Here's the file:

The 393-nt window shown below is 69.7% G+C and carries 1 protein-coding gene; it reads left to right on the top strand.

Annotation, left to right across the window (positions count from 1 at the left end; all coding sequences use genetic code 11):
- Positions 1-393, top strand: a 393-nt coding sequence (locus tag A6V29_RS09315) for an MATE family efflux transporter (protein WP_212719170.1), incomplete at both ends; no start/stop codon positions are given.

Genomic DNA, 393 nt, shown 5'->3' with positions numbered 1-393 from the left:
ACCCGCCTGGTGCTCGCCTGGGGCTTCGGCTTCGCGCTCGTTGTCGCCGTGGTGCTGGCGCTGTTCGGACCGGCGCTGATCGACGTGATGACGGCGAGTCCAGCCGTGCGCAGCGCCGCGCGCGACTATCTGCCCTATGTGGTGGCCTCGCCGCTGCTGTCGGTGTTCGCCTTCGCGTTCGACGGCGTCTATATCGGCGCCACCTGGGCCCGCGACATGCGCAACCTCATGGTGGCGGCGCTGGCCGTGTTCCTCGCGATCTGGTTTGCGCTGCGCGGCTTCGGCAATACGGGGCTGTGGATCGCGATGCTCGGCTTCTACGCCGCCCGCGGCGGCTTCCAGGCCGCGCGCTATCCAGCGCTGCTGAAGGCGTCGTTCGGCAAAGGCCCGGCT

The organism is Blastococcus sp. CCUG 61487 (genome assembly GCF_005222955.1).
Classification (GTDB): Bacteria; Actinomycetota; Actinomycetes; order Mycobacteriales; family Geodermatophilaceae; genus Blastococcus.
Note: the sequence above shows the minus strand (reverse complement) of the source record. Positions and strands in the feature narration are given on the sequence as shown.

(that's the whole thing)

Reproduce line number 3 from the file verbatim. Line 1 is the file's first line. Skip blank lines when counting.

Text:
- Positions 1-393, top strand: a 393-nt coding sequence (locus tag A6V29_RS09315) for an MATE family efflux transporter (protein WP_212719170.1), incomplete at both ends; no start/stop codon positions are given.